13. Ready for Release?  If yes, go to #14, if not go back to #6.
  14. Software released to production.  Release notes sent to all stakeholders including version number, release CVE, de-scoped features, added features, impediments and any open discussion items.
  15. Is the dollar value (revenue potential) for the next release greater than the cost?  If not, the project is ended or put on hold.
  16. Does this project have the highest IRR of all the potential projects for this team?  If not, change projects.
  17. Begin next release, go to #5.

 

While I hope to go into more detail on this technique in future posts, but for now, here are some great primer books to get you started:

Agile Software Development with Scrum (Series in Agile Software Development)
Agile Estimating and Planning (Robert C. Martin Series)
Lean Software Development: An Agile Toolkit (Agile Software Development Series)
Scrumban - Essays on Kanban Systems for Lean Software Development
Agile Retrospectives: Making Good Teams Great
Kaizen and the Art of Creative Thinking - The Scientific Thinking Mechanism
The Kaizen Pocket Handbook


The Principles of Product Development Flow

clock July 13, 2009 08:28 by author Chad Albrecht

I just ordered this book based on recommendations from Kent Beck and Eric Ries.  Anyone else read it yet?



Interview - Dr Eliyahu M. Goldratt

clock July 8, 2009 14:54 by author Chad Albrecht

A great interview with Dr. Goldratt. Many of his comments remind me of the MIT Sloan beer distribution game. What I continue to get from reading Dr. Goldratt is that people solve problems, not processes. While the Theory of Constraints, Six Sigma, Lean, are all good tools, they are implemented by people. Just think about how Bill Smith started using Six Sigma at Motorola or how Taiichi Ohno brought the Toyota Production System together. These were people using the scientific method to solve problems and ultimately improve their companies.



PMBOK, Agile & TOC: The Kaizen Culture

clock June 9, 2009 04:44 by author Chad Albrecht

Before I get to much further in this series I think it’s important to talk about the culture that this works best in.  Kaizen is a way of thinking about your organizational culture, the concept of continuous improvement and the elimination of waste.  A key element in the Toyota Production System (TPS), it seeks to humanize the workplace while increasing efficiency and revenue.  Ok, so what is it?  The Kaizen method consists of five basic elements which are:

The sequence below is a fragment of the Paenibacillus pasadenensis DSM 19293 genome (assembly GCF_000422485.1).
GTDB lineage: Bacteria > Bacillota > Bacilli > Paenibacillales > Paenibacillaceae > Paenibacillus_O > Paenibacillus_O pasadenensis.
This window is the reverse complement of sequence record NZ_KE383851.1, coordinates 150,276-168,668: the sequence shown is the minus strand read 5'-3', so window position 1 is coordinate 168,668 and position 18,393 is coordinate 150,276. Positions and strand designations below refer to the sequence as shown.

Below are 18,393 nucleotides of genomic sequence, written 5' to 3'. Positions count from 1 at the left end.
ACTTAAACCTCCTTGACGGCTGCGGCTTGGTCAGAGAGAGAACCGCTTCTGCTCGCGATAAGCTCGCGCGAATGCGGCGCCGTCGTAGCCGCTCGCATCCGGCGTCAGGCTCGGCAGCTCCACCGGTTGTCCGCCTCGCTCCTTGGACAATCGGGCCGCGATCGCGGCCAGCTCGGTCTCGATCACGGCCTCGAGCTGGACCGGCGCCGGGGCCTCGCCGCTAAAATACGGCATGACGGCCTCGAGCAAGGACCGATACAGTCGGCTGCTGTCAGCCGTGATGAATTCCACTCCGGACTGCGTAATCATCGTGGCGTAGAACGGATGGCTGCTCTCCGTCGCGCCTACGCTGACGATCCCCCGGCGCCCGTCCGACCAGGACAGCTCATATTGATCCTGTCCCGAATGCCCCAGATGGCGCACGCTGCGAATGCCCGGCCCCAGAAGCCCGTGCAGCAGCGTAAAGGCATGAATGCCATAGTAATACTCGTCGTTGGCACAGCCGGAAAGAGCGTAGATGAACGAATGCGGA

1. Teamwork
  2. Personal Discipline
  3. Improved Morale
  4. Quality Circles
  5. Suggestions for Improvements

You will often hear Kanban and Lean Software Development mentioned in the same body of work as Kaizen but it does not only apply to these techniques.  The Kaizen organization is one that is constantly looking to improve itself, one that is open to critique and one where its employees feel empowered to participate in improving it.  These characteristics are not common place in many organizations, but given the current state of the global economy they may well start to be.


Figure 1 depicts how I think about Kaizen as it relates to TOC and Agile.

 

Figure 1 - Kaizen, TOC, Agile relationship



PMBOK, Agile & TOC: Theory of Constraints???

clock May 20, 2009 08:57 by author Chad Albrecht

Brought forth by Dr. Eliyahu M. Goldratt in his 1984 book titled The Goal: A Process of Ongoing Improvement, the Theory of Constraints is an idea and process that seeks to optimize a system by identifying and eliminating its bottlenecks.  The process is comprised of five, fairly straightforward, steps:

  1. Indentify the constraint.  This means you will need to be able to measure a systems performance in order to identify its constraints.  I will talk more about that in later articles but for those of you who can’t wait, take a look at David Anderson’s book Agile Management for Software Engineering: Applying the Theory of Constraints for Business Results (Coad Series)
  2. Exploit the constraint.  This means that you should do everything within your power to make sure that the constraint (equipment, people, policy) is never idle.  Again, I will talk more about this item in future articles.
  3. Subordinate all other processes to the constraint.  In Lean and Six Sigma this is known as “balancing” and is simply the act of keeping other phases in a process in-line with the constraint. This step introduces the concept of Drum-Buffer-Rope (DBR) as a mental model that can be used to explain subordination.  The Drum is the physical constraint (rate) of the team, the Buffer protects the Drum so it always has work flowing to it and the Rope is the flow of inventory into final product by way of the implemented process.  David Anderson has a good explanation here.
  4. Elevate the constraint.  This is the improvement step.  Consider ways to improve the throughput such as removing inefficient or time-wasting process, hiring more people, buying more equipment or tools.  In my opinion this is where the meat of TOC is and I will spend significant time on this topic in future articles.
  5. If the steps taken in #4 have caused the constraint to move, go to #1.

 

In future articles I will discuss how TOC can be used to improve the efficiency of your Agile teams primarily during the Planning, Executing and Monitoring phases of your Agile project.



About me...

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I am a leader, entrepreneur, software engineer, husband, father, pilot and athlete. Over the last 17 years of my career I have built numerous successful companies and software development teams. This amazing journey has taken me all over the world and allowed me to work in a number of diverse industries. I have had the privilege to meet and work with thousands of unique and talented people. As you will see from my blog I am a strong believer in Agile techniques and the Kaizen corporate culture. I am always looking to grow myself, my teams and the companies I am partnered with.